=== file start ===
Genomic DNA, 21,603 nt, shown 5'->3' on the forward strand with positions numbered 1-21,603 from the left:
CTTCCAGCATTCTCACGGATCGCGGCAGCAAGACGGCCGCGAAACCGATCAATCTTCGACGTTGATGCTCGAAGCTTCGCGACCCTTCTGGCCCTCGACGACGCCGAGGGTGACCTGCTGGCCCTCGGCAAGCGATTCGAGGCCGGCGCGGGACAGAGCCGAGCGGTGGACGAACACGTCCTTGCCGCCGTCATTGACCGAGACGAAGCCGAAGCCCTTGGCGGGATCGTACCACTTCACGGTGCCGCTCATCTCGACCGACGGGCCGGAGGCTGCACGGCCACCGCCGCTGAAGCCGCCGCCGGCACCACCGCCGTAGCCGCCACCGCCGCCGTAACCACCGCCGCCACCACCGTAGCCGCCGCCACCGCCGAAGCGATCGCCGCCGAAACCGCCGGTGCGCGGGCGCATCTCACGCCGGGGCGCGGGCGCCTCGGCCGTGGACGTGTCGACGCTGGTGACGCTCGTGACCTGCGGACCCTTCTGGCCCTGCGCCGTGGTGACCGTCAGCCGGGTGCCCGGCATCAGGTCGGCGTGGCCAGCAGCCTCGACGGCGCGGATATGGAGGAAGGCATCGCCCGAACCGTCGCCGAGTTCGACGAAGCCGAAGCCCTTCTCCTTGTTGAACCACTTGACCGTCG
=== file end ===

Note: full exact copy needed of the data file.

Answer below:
Genomic DNA, 21,603 nt, shown 5'->3' on the forward strand with positions numbered 1-21,603 from the left:
CTTCCAGCATTCTCACGGATCGCGGCAGCAAGACGGCCGCGAAACCGATCAATCTTCGACGTTGATGCTCGAAGCTTCGCGACCCTTCTGGCCCTCGACGACGCCGAGGGTGACCTGCTGGCCCTCGGCAAGCGATTCGAGGCCGGCGCGGGACAGAGCCGAGCGGTGGACGAACACGTCCTTGCCGCCGTCATTGACCGAGACGAAGCCGAAGCCCTTGGCGGGATCGTACCACTTCACGGTGCCGCTCATCTCGACCGACGGGCCGGAGGCTGCACGGCCACCGCCGCTGAAGCCGCCGCCGGCACCACCGCCGTAGCCGCCACCGCCGCCGTAACCACCGCCGCCACCACCGTAGCCGCCGCCACCGCCGAAGCGATCGCCGCCGAAACCGCCGGTGCGCGGGCGCATCTCACGCCGGGGCGCGGGCGCCTCGGCCGTGGACGTGTCGACGCTGGTGACGCTCGTGACCTGCGGACCCTTCTGGCCCTGCGCCGTGGTGACCGTCAGCCGGGTGCCCGGCATCAGGTCGGCGTGGCCAGCAGCCTCGACGGCGCGGATATGGAGGAAGGCATCGCCCGAACCGTCGCCGAGTTCGACGAAGCCGAAGCCCTTCTCCTTGTTGAACCACTTGACCGTCG